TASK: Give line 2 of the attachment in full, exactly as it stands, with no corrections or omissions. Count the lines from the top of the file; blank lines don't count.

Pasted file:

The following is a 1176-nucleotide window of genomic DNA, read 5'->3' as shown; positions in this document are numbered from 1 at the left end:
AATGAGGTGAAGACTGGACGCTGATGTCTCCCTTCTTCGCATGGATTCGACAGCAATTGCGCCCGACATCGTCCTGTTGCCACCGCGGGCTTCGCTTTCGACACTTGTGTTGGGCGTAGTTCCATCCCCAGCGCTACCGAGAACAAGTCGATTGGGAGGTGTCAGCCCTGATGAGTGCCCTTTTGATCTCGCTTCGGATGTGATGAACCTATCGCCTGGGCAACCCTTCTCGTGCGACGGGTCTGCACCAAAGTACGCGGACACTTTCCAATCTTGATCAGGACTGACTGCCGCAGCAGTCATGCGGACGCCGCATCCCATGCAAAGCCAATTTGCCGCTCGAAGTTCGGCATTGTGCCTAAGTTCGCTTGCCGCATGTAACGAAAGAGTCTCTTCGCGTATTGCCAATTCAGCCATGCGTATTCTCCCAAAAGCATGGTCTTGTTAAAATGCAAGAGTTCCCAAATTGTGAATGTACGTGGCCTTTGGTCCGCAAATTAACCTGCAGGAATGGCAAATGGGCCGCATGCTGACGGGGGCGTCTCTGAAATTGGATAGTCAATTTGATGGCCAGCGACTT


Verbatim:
AATGAGGTGAAGACTGGACGCTGATGTCTCCCTTCTTCGCATGGATTCGACAGCAATTGCGCCCGACATCGTCCTGTTGCCACCGCGGGCTTCGCTTTCGACACTTGTGTTGGGCGTAGTTCCATCCCCAGCGCTACCGAGAACAAGTCGATTGGGAGGTGTCAGCCCTGATGAGTGCCCTTTTGATCTCGCTTCGGATGTGATGAACCTATCGCCTGGGCAACCCTTCTCGTGCGACGGGTCTGCACCAAAGTACGCGGACACTTTCCAATCTTGATCAGGACTGACTGCCGCAGCAGTCATGCGGACGCCGCATCCCATGCAAAGCCAATTTGCCGCTCGAAGTTCGGCATTGTGCCTAAGTTCGCTTGCCGCATGTAACGAAAGAGTCTCTTCGCGTATTGCCAATTCAGCCATGCGTATTCTCCCAAAAGCATGGTCTTGTTAAAATGCAAGAGTTCCCAAATTGTGAATGTACGTGGCCTTTGGTCCGCAAATTAACCTGCAGGAATGGCAAATGGGCCGCATGCTGACGGGGGCGTCTCTGAAATTGGATAGTCAATTTGATGGCCAGCGACTT